The Christmas Treats That Aren’t Pet-Friendly

In December, our Bulleen vet sees a lot of patients with tummy upsets which can often be traced back to too many rich festive foods. Ideally, pets should not ever be fed processed foods as their stomachs have not evolved to digest them and so eating them often leads to diarrhoea and/or vomiting.

 

However, there are some festive ingredients (and inedible) which can cause more serious health issues including:

  • Candy wrappers/toothpicks/skewers: If something smells good, your pet will eat it, even if it’s not edible. These are just some of the things that can get swallowed and stuck in your pet’s oesophagus or intestines.
  • Poinsettias: These traditional flowers are toxic to dogs and cats, so keep them out of reach or out of the house altogether if your pet likes to nibble on plants.
  • Raw or undercooked meats: The bacteria in raw or undercooked meat makes pets sick too! If you do give your pet some meat over the festive season, it should be boneless and without seasoning- lean cuts like chicken breast are ideal.
  • Dough: Once ingested, the raw dough will continue to rise in your pet’s stomach and it can cause life-threatening bloat or alcohol poisoning (from the yeast).
  • Alcohol, tea and coffee: Whilst tea leaves and coffee are only likely to cause a stomach upset, alcohol is toxic to pets and can be lethal even in small amounts.
  • Sage: Toxic to cats, this herb can cause central nervous problems.

Has your pet consumed any of the above? We recommend you book an appointment with our Bulleen vet clinic immediately.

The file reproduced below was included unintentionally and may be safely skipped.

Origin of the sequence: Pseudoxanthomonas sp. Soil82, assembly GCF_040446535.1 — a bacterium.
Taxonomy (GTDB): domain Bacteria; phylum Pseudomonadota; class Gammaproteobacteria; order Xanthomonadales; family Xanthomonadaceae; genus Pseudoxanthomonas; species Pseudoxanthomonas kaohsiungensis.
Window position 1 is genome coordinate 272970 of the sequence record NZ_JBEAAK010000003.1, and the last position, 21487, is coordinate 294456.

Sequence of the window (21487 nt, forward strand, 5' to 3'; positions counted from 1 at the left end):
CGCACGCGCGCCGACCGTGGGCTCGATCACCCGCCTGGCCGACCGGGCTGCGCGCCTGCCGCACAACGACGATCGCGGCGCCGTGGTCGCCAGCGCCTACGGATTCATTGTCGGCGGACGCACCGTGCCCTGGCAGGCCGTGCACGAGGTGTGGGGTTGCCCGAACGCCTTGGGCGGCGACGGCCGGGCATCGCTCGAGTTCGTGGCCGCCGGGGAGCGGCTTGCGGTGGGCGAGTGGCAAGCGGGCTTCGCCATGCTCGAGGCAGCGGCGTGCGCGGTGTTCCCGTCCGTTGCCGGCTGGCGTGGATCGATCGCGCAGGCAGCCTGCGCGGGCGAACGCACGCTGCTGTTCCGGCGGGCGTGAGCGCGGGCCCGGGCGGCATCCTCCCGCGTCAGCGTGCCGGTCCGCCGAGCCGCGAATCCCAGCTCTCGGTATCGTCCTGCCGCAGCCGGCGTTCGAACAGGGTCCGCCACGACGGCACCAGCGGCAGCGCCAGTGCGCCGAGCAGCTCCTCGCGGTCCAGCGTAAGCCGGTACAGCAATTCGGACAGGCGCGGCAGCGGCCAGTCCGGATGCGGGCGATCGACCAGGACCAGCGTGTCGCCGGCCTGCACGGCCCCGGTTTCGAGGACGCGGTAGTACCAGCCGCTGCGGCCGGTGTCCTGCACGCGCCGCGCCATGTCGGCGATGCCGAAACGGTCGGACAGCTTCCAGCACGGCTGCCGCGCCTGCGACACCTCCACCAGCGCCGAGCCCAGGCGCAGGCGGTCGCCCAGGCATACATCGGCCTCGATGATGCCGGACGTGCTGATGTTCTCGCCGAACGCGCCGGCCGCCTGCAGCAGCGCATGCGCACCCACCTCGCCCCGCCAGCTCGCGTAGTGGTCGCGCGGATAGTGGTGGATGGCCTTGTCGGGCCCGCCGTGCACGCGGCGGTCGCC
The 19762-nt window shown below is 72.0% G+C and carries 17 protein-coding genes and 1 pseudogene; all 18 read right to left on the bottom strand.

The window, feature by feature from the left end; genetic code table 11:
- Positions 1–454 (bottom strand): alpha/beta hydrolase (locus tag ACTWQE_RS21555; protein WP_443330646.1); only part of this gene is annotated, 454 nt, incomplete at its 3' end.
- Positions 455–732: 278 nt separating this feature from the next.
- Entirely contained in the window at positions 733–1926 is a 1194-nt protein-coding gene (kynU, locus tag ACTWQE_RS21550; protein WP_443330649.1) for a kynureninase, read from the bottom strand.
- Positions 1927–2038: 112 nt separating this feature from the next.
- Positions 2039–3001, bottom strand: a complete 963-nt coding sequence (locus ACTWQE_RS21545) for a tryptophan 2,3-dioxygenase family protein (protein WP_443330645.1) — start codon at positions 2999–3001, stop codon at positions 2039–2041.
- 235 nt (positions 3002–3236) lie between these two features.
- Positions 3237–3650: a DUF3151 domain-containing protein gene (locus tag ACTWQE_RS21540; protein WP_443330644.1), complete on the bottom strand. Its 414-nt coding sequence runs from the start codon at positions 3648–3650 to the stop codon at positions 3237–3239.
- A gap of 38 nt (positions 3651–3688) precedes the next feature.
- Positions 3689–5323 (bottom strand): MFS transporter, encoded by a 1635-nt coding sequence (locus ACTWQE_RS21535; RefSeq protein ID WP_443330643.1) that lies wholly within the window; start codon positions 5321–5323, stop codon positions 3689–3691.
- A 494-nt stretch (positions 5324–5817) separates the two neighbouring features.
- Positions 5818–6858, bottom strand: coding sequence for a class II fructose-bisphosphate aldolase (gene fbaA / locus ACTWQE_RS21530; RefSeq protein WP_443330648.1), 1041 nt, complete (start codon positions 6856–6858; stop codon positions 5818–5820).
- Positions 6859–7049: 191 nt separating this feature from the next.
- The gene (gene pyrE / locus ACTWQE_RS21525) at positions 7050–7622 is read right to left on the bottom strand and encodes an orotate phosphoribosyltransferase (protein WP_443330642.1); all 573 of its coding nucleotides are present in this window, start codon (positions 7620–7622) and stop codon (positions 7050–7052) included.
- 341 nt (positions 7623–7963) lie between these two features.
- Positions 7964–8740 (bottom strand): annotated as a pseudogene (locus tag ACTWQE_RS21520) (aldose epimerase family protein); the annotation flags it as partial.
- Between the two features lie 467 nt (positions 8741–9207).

Protecting Your Pets From The Sun

During summer, most of our pet patients visit our Templestowe veterinary clinic because they have been overexposed to the harsh sun. In this blog, we are explaining the different health consequences that this exposure can have on your pet. We’ve also put together a quick 5-step grooming guide for owners to care for their pets during summer.

Sunburn

Pets can get sunburnt too! Whilst any breed of animal can get sunburnt, pets with white or lightly pigmented hair are particularly susceptible. Sun damage usually occurs where your pet’s hair coat is at its thinnest. For cats and rabbits, sunburn is most common on the tips of the ears, eyelids and noses; for dogs, sunburn is most common on muzzles, armpits, abdomens and groins.

Like humans, sunburnt pets will have skin that looks red and flaky. Longer term sun damage shows up as thickened or scarred skin with ulceration and crusting. This skin is also susceptible to secondary bacterial infections and sun cancers may also develop.

 

How to protect your pet from the sun – slip, slop, shade

  • If you have an all-white or light coloured dog, or they have a thin coat, invest in sun-protective clothing. (Yes, they make sun shirts for pets!) Just make sure they don’t overheat in them.
  • Use a pet-specific sunscreen (available in our East Kew veterinary clinic) to ward off sunburn. Apply as directed to vulnerable areas twice a day.
  • Try to keep your pets out of the sun between 10am and 4pm. UV rays are at their strongest between these times so keep them in a well-shaded area of your yard or inside under the air con.

 

Pad burn

Did you know: When the air temperature is 25°C, the temperature of asphalt in the sun is 51°C. You can fry an egg at 55°C so imagine what that feels like on your dog’s feet!

The pads of your dog’s feet are as thick as the skin on the soles of your own feet, so walking your dog on surfaces like asphalt, concrete and brick during the summer months can burn the skin in as little as 60 seconds.